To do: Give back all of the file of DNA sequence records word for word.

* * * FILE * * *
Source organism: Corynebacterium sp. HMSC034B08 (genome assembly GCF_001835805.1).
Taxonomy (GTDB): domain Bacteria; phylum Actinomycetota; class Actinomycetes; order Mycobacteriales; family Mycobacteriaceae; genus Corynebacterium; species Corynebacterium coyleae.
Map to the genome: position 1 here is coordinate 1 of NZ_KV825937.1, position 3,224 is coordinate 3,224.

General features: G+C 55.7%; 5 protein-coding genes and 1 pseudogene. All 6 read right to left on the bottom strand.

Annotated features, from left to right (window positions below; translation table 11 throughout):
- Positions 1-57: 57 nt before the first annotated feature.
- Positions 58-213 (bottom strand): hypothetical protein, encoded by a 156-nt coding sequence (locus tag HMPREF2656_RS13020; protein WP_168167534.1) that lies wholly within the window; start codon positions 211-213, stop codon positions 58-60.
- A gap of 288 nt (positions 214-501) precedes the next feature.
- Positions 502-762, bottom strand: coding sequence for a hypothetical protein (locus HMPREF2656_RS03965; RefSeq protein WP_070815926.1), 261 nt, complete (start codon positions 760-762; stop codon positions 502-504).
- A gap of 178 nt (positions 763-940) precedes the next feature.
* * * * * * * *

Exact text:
Source organism: Corynebacterium sp. HMSC034B08 (genome assembly GCF_001835805.1).
Taxonomy (GTDB): domain Bacteria; phylum Actinomycetota; class Actinomycetes; order Mycobacteriales; family Mycobacteriaceae; genus Corynebacterium; species Corynebacterium coyleae.
Map to the genome: position 1 here is coordinate 1 of NZ_KV825937.1, position 3,224 is coordinate 3,224.

General features: G+C 55.7%; 5 protein-coding genes and 1 pseudogene. All 6 read right to left on the bottom strand.

Annotated features, from left to right (window positions below; translation table 11 throughout):
- Positions 1-57: 57 nt before the first annotated feature.
- Positions 58-213 (bottom strand): hypothetical protein, encoded by a 156-nt coding sequence (locus tag HMPREF2656_RS13020; protein WP_168167534.1) that lies wholly within the window; start codon positions 211-213, stop codon positions 58-60.
- A gap of 288 nt (positions 214-501) precedes the next feature.
- Positions 502-762, bottom strand: coding sequence for a hypothetical protein (locus HMPREF2656_RS03965; RefSeq protein WP_070815926.1), 261 nt, complete (start codon positions 760-762; stop codon positions 502-504).
- A gap of 178 nt (positions 763-940) precedes the next feature.